They can scan all the crap they are going to need to put their household back together. Even if it’s just a couple chairs and a couch from Ikea (which would be the perfect place to register: mattresses, furniture, housewares, towels, etc). You’re going to need forks, knives, and spoons. Blenders. Mixers. Nothing will replace the bowl that has been in your family for generations that your ex decided to hang onto (or smash in the driveway), but maybe you can add some decent stainless steel mixing bowls onto the list of stuff you will need.
When I got divorced, many of the people I found coming back into my life were very generous. They gave me gently-used couches, TV stands, kitchen tables and chairs, and stuff for the kitchen. I appreciated all of it. I only wish I could have had a nice big grill out for everyone. A celebration of starting over in life. Maybe a big pit-cooked pig like at a luau. An open bar.
I’ll likely never get married again, but if I could have done things differently, other than choosing a different bride, I wouldn’t have registered at Target. I would have registered with an airline or airbnb. You can pick up just about anything you would need for home at a thrift store or an Ikea. It won’t last anyway, and if it does, there’s the chance it could outlast your marriage. Who needs to be reminded of that?
I say give the gift of experiences. Go somewhere. Do something. Enjoy yourself, because nobody can ever take that away from you. The memory might be soured, but some blood sucking lawyer isn’t going to be counting up their billable hours when your ex wants your memories of paragliding to keep for themselves.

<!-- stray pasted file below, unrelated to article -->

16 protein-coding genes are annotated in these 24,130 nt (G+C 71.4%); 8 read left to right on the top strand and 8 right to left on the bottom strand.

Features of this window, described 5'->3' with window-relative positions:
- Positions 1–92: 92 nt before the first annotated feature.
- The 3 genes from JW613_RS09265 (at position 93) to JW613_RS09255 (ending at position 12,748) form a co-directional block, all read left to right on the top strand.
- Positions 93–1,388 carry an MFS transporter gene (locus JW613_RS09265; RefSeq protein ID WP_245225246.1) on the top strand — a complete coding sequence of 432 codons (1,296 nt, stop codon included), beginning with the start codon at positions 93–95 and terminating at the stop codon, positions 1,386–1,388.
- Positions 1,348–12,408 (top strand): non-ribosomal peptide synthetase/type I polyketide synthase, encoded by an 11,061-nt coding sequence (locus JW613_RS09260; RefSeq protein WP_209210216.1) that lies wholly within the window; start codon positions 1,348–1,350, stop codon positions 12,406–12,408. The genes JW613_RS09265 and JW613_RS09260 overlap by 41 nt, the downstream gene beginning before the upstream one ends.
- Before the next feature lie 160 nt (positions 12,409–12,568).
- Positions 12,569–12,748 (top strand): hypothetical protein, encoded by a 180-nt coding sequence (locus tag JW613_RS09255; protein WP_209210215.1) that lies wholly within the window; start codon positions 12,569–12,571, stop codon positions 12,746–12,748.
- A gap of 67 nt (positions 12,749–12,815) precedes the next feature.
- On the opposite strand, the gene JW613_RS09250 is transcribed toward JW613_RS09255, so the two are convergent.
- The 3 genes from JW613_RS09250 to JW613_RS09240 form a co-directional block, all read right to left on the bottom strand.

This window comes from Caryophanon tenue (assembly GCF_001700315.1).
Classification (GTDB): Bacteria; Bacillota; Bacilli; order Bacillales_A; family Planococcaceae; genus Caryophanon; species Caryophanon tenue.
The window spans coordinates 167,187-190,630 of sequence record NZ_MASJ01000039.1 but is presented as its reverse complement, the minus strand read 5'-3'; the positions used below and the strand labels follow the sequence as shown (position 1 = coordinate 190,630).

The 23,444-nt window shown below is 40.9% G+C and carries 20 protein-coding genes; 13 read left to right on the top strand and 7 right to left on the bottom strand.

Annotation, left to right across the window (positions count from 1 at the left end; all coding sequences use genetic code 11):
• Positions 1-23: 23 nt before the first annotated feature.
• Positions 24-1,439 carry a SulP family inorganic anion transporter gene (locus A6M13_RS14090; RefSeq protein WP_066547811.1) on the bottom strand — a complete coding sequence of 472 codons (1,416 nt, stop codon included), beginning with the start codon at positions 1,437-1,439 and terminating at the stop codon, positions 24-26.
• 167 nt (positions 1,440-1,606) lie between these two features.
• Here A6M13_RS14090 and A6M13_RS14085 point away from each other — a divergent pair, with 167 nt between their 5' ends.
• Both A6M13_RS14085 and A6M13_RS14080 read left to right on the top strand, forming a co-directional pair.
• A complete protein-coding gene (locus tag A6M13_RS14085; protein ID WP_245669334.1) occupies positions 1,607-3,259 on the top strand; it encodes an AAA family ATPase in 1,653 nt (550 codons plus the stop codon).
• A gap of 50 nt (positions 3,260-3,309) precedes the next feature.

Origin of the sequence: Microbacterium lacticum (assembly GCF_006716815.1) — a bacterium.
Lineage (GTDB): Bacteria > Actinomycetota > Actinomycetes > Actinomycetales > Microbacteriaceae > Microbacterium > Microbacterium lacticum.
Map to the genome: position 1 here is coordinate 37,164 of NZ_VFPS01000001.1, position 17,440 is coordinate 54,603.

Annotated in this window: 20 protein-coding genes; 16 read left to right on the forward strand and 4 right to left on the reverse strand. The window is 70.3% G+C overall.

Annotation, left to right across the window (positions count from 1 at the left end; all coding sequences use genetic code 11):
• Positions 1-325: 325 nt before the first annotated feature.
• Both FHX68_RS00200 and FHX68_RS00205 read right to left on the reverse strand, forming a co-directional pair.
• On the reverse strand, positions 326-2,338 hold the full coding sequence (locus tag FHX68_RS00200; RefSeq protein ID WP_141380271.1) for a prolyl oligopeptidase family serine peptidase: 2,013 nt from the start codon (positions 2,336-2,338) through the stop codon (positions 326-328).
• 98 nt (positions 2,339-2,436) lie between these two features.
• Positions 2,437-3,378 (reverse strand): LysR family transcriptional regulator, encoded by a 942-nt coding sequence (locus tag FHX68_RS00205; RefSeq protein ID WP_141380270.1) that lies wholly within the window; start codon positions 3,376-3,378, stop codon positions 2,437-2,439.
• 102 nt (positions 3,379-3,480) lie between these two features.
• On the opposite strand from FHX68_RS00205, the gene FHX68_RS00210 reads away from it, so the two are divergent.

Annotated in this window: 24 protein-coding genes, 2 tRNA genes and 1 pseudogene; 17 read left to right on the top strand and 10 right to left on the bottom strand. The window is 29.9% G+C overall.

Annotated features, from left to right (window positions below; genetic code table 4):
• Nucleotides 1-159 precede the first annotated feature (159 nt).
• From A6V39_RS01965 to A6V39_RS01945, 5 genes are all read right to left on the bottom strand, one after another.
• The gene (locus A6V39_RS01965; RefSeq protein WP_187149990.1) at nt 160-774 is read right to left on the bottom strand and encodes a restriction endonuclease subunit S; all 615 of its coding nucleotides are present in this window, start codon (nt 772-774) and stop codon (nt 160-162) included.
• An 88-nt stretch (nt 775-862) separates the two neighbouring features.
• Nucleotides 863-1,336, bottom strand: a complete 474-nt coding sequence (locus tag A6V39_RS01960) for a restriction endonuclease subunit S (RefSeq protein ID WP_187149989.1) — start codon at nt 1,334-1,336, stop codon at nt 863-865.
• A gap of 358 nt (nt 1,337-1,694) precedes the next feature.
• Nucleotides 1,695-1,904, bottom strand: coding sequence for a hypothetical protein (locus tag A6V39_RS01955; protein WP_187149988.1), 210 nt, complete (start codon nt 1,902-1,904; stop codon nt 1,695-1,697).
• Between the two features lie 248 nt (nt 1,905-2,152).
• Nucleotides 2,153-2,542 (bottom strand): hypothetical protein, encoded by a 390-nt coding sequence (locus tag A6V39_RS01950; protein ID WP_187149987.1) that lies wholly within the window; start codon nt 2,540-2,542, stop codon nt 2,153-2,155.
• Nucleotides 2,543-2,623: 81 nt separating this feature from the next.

If I had the money, I would give a couple starting out the chance to have a trip they would enjoy.
Bill Murray once said:
“If you have someone that you think is The One, don’t just think in your ordinary mind, ‘Okay, let’s make a date, let’s plan this and make a party and get married.’ Take that person and travel around the world. Buy a plane ticket for the two of you to travel all around the world, and go to places that are hard to go to and hard to get out of. And if when you land at JFK and you’re still in love with that person, get married at the airport.”
–Bill Murray, Men’s Health, 2014
I know my ex and I did not travel well together. Every excursion was a chore or a carbon copy of some childhood vacation she had been on with her family, replicated right down to the endless bickering and fighting. We probably should have known. We should have called it at the honeymoon.
If you have a recently divorced friend, you and your friends should all chip in and send them on a trip. There’s a couple reasons for this. Their finances are going to be bullshit. They are soaking their money into attorney’s fees, they are focusing on their kids and essentially bribing them to continue loving them, and they are working on starting their lives over again. They are NOT going to spend valuable resources on going on a vacation. Even though that is probably the one thing they could really use right now. Don’t make it an option either, because if they have cash on hand, their ex or their lawyer is going to grab it.
Remember Eat, Pray, Love? Remember How Stella Got Her Groove Back? Remember Under the Tuscan Sun? Getting the hell out of town is sometimes exactly what someone needs to find themselves again. I know I would have loved that. Instead I dated someone who went to Asia and Europe without me and would send me pictures of all the places she was and I wasn’t.
And no, the goal shouldn’t be finding someone to sleep with. Hell, you can do that at a bar. The goal should be self-realization. Self-exploration. Creating new memories with the one person you should have been investing your love and affection into this whole time: yourself. Because the best way to be happy is to enjoy your own company and shake the codependency that got you fucked up in the first place.